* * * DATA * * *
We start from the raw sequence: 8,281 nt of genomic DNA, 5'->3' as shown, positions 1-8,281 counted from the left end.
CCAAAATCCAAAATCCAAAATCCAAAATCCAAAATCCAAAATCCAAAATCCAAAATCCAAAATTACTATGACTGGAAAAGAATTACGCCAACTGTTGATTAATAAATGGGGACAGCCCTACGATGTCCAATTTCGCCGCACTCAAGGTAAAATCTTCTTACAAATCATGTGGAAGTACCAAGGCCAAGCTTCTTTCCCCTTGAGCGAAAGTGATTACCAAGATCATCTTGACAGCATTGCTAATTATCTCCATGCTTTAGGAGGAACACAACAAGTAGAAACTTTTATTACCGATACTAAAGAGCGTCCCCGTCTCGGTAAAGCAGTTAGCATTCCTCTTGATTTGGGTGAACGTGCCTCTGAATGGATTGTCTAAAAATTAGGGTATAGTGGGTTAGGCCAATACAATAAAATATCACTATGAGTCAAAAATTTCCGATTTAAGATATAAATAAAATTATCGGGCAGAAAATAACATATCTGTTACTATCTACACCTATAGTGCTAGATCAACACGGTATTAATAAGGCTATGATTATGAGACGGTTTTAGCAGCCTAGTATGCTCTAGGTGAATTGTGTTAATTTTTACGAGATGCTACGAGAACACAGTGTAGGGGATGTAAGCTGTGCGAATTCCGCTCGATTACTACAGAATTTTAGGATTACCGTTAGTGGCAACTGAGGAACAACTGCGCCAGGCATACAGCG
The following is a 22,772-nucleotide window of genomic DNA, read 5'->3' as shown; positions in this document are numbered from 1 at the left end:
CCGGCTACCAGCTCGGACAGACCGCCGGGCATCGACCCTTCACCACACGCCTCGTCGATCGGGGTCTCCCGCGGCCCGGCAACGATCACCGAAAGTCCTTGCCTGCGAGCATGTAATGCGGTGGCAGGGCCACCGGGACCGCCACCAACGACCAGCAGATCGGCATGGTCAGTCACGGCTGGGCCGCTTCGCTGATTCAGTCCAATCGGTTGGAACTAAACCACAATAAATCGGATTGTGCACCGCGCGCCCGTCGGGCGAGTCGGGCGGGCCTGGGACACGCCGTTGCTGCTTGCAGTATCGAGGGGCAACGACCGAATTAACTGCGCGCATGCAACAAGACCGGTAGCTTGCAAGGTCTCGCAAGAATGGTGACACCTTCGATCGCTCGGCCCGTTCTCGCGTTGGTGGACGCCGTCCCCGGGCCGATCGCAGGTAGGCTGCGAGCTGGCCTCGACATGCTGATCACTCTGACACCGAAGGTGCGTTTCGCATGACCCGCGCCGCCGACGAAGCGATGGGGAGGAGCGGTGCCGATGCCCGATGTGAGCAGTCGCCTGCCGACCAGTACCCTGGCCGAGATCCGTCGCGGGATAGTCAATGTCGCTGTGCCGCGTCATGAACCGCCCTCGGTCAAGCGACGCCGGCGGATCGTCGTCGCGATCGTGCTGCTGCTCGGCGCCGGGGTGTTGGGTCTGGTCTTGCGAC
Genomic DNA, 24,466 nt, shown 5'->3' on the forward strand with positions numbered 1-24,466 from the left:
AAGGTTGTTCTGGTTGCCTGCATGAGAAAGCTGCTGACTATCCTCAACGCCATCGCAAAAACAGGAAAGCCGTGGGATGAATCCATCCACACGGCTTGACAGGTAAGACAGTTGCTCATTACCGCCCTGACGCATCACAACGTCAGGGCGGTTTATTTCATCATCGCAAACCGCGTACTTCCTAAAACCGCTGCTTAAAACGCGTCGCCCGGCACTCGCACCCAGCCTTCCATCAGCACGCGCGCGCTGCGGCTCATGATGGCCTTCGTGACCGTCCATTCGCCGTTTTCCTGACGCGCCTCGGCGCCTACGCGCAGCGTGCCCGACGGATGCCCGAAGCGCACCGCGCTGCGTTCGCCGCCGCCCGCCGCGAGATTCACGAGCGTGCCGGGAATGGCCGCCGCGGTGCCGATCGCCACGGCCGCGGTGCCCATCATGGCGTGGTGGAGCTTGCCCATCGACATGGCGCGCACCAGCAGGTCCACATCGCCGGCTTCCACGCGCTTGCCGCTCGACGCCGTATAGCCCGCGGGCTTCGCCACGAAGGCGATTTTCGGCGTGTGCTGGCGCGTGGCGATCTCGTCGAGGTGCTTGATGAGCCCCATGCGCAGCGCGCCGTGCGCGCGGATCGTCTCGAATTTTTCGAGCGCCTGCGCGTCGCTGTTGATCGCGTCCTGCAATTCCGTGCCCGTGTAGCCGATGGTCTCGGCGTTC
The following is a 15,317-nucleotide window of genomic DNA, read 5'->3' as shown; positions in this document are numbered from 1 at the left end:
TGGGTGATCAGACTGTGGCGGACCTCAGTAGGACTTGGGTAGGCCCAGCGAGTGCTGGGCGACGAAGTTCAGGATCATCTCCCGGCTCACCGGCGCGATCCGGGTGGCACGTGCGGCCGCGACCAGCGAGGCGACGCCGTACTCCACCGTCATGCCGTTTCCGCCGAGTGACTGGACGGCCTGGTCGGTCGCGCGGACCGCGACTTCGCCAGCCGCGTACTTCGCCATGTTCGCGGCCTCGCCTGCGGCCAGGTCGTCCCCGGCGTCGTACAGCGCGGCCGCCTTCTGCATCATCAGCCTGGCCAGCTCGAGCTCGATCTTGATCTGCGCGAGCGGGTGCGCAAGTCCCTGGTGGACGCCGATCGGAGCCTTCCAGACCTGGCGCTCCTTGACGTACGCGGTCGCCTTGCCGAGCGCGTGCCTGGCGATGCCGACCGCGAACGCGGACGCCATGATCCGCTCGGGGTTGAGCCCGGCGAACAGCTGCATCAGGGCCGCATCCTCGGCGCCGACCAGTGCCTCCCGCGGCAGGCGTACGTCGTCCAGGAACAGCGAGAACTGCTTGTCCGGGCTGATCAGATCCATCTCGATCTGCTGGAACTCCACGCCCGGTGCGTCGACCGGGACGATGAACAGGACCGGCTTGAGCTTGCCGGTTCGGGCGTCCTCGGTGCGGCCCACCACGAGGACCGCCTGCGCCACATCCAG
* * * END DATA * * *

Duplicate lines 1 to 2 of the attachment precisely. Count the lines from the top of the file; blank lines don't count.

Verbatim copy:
We start from the raw sequence: 8,281 nt of genomic DNA, 5'->3' as shown, positions 1-8,281 counted from the left end.
CCAAAATCCAAAATCCAAAATCCAAAATCCAAAATCCAAAATCCAAAATCCAAAATCCAAAATTACTATGACTGGAAAAGAATTACGCCAACTGTTGATTAATAAATGGGGACAGCCCTACGATGTCCAATTTCGCCGCACTCAAGGTAAAATCTTCTTACAAATCATGTGGAAGTACCAAGGCCAAGCTTCTTTCCCCTTGAGCGAAAGTGATTACCAAGATCATCTTGACAGCATTGCTAATTATCTCCATGCTTTAGGAGGAACACAACAAGTAGAAACTTTTATTACCGATACTAAAGAGCGTCCCCGTCTCGGTAAAGCAGTTAGCATTCCTCTTGATTTGGGTGAACGTGCCTCTGAATGGATTGTCTAAAAATTAGGGTATAGTGGGTTAGGCCAATACAATAAAATATCACTATGAGTCAAAAATTTCCGATTTAAGATATAAATAAAATTATCGGGCAGAAAATAACATATCTGTTACTATCTACACCTATAGTGCTAGATCAACACGGTATTAATAAGGCTATGATTATGAGACGGTTTTAGCAGCCTAGTATGCTCTAGGTGAATTGTGTTAATTTTTACGAGATGCTACGAGAACACAGTGTAGGGGATGTAAGCTGTGCGAATTCCGCTCGATTACTACAGAATTTTAGGATTACCGTTAGTGGCAACTGAGGAACAACTGCGCCAGGCATACAGCG